# Multi Neighborhood Cellular Automata

In my previous post about Conway’s Game of Life in TensorFlow, I implemented Conway’s Game of Life using TensorFlowJS. In that implementation, I used a 2D tensor to represent the state of each cell and updated the state of each cell based on the state of its neighbors. Using that tensor, I was able to update the state of each cell in parallel, which was much faster than using a 2D array and updating an HTML table.

While that implementation certainly worked, it was limited to the standard Moore neighborhood, where each cell has 8 neighbors. In this post, I will be implementing a multi neighborhood cellular automata using TensorFlowJS. This will allow me to define custom neighborhoods for each cell, which can lead to much more interesting and complex patterns.

I’m going to spare myself from rewriting the basics of cellular automata and jump straight into the implementation. If you’re not familiar with cellular automata, I recommend reading my previous post on Conway’s Game of Life first.

## Defining the Neighborhoods

Just like in Conway’s Game of Life, we need to represent the neighborhood’s of MNCA as a 3D tensor. However, instead of using a fixed kernel for convolution, we will define custom neighborhoods for each cell. The first dimension represents the number of neighbors, and the second and third dimensions represent the relative positions of each neighbor.

```
// Create an array of 0s with a single 1 in the middle
let nhArray = Array.from({length: 17}, () => Array.from({length: 17}, () => 0));
nhArray[8][8] = 1;
// Convert the array to a tensor
this.nhTensor = tf.tensor(nhArray).expandDims(2).expandDims(3);
```

The above code creates a 17x17 array with a single 1 in the middle. We then convert the array to a tensor and expand the dimensions to match the shape of the population tensor. This gives us a custom neighborhood tensor that we can use to calculate the number of live neighbors for each cell.

Since we have unique neighborhoods, we can define custom rules for each of the 17x17 neighborhoods. This allows us to create much more complex patterns than the standard Moore neighborhood.

## The Rules

Each rule is a simple *neighborAvg*>=*lower bound* && *neighborAvg*<=*upper bound* statement. The *neighborAvg* is the number of live neighbors for the current cell, and the *lower bound* and *upper bound* are the minimum and maximum number of live neighbors for the cell to survive.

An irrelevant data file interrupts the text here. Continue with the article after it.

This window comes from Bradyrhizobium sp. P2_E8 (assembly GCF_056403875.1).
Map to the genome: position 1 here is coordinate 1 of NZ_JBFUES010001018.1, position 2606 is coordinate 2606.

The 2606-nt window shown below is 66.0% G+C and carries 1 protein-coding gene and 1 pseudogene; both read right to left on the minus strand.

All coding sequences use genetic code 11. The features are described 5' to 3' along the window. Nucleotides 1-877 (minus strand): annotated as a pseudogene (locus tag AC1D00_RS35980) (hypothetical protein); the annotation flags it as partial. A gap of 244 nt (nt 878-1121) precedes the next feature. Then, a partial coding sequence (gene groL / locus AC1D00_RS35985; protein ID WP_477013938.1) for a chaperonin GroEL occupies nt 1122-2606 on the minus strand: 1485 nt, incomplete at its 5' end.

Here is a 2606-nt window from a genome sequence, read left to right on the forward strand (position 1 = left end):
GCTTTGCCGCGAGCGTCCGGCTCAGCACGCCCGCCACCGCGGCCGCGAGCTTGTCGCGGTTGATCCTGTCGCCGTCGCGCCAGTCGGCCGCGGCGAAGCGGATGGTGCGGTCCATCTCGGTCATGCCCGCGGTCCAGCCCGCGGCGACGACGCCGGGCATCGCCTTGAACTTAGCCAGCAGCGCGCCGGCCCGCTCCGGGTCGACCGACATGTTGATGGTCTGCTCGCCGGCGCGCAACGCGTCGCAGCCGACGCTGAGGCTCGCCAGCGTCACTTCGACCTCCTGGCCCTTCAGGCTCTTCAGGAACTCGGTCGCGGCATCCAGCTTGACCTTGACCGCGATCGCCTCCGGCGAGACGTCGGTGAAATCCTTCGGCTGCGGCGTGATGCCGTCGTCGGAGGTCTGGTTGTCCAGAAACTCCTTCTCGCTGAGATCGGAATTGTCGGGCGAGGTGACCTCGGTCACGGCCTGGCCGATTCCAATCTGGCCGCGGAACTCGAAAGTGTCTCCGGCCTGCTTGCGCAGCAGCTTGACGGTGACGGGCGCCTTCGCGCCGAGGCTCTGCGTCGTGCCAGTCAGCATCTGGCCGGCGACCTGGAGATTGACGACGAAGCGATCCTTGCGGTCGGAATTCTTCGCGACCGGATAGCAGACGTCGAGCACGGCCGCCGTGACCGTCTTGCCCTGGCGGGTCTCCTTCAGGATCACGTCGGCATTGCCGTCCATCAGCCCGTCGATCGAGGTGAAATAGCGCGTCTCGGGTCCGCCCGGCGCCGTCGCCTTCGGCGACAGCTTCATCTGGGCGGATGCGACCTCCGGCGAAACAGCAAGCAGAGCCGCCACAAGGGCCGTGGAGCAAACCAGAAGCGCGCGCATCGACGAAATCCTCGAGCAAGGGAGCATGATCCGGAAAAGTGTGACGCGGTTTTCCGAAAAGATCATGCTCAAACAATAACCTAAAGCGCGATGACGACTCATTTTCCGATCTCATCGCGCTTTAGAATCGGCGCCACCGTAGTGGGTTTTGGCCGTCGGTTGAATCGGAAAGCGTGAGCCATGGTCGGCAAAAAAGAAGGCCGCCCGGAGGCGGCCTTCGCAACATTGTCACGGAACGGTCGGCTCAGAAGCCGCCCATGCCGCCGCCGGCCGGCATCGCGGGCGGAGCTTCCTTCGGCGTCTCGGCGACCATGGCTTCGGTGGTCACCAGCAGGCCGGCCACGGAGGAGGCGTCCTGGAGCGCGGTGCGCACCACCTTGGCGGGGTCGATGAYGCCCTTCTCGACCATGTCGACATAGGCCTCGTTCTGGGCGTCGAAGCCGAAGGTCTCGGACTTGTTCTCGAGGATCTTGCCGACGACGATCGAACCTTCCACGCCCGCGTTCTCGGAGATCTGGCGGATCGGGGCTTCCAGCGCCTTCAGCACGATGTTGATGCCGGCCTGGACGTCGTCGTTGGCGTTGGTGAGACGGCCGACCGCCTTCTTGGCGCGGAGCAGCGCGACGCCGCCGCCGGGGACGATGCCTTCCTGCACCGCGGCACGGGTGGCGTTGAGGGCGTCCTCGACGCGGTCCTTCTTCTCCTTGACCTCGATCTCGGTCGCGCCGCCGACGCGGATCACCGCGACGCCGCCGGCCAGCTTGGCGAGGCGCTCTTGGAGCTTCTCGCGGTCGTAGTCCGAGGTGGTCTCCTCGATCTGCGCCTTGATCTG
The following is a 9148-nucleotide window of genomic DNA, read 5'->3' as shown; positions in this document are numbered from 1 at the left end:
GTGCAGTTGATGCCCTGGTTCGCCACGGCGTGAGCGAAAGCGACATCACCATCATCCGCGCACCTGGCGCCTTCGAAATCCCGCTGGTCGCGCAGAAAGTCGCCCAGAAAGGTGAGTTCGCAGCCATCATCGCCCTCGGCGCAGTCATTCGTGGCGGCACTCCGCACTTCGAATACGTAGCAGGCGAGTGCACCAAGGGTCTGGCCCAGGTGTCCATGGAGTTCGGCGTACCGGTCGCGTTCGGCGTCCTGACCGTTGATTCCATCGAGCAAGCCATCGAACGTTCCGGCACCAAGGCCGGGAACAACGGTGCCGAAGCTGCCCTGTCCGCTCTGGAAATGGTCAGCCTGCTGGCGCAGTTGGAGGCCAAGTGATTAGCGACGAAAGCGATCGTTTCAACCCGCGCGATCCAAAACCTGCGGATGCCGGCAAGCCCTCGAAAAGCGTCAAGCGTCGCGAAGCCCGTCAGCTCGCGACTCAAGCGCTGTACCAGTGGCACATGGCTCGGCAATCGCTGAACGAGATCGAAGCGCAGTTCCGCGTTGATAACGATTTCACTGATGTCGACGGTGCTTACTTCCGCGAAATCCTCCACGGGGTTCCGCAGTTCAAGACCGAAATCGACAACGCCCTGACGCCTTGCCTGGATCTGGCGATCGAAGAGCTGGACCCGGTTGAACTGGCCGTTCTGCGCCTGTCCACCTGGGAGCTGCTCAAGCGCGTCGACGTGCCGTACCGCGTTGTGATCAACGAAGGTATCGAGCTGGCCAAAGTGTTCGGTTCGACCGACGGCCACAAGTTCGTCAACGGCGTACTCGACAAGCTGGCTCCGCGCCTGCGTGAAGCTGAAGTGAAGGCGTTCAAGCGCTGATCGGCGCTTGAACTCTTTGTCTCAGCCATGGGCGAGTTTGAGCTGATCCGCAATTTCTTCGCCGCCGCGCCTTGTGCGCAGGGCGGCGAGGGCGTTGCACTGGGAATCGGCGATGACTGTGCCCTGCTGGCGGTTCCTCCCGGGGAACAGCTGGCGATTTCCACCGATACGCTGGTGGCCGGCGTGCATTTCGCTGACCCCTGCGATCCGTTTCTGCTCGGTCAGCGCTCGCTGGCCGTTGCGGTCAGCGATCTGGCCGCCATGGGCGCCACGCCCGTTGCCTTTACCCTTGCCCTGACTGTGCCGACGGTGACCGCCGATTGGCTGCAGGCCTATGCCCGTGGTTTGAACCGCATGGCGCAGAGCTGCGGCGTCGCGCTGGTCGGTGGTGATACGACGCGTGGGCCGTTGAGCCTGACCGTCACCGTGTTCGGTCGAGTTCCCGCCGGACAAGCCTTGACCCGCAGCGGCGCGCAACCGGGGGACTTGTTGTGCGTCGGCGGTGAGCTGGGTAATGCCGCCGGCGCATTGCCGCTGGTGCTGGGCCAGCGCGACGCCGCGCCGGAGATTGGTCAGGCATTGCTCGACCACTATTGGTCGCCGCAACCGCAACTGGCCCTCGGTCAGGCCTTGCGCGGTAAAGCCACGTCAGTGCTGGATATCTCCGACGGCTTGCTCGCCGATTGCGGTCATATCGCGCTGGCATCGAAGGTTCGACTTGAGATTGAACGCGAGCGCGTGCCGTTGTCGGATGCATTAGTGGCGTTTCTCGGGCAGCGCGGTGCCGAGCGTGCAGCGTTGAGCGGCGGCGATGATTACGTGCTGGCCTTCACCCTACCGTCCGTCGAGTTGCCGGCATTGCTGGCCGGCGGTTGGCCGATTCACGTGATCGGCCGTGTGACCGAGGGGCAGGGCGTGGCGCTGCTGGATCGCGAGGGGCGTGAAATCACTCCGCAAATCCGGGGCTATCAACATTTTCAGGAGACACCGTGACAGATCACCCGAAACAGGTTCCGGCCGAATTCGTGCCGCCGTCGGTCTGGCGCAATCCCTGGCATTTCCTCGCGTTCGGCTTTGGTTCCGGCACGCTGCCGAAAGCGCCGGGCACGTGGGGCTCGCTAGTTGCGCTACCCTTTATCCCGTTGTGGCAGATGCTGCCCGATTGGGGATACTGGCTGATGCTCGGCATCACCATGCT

Each rule can also have an *alive* flag, which determines if the cell should be alive or dead based on the rule. This allows us to define rules for both survival and birth. We can also define the order of the rules, which determines the order in which the rules should be applied, with lower order rules taking precedence over higher order rules.

With this information, can define a class to represent the rules so that we can easily add new rules and test different configurations.

```
class NhRule{
upper;
lower;
alive;
id = uuid();
order = 0;
constructor(lower, upper, alive, order = 0){
this.upper = upper;
this.lower = lower;
this.alive = alive;
this.order = order;
}
}
```

Now that we have a way to define the rules and the neighborhood tensors, we can now create a class to hold both the rules and the neighborhoods.

```
class Neighborhood{
nhRules;
nhTensor;
id = uuid();
constructor(){
// NhRules should start with a single rule
this.nhRules = [new NhRule(0.5, 0.5, true, neighborhoodsOrderArray().length)];
// Create an array of 0s with a single 1 in the middle
let nhArray = Array.from({length: 17}, () => Array.from({length: 17}, () => 0));
nhArray[8][8] = 1;
// Convert the array to a tensor
this.nhTensor = tf.tensor(nhArray).expandDims(2).expandDims(3);
}
}
```

The above code creates a class that holds the neighborhood tensor and the rules for the neighborhood. The constructor initializes the neighborhood tensor and creates a single rule for the neighborhood.

## The Simulation

Now that we have the neighborhoods and the rules, we can begin to work on the simulation. We can start by grabbing a copy of the population tensor, and the *wasAlive* tensor, which will be used to determine if a cell was alive in the previous generation.

```
let newPop = tf.tidy(() =>{
// Create a copy of the population tensor
let newPopulation = population.clone().toFloat();
let wasAlive = tf.equal(newPopulation, 1);
...
});
```

Note:I’m using the`tf.tidy`

function to clean up any intermediate tensors that are created during the simulation. This helps prevent memory leaks and keeps the code clean.

Next, we can start iterating over the neighborhoods and applying the rules to the population tensor.

```
...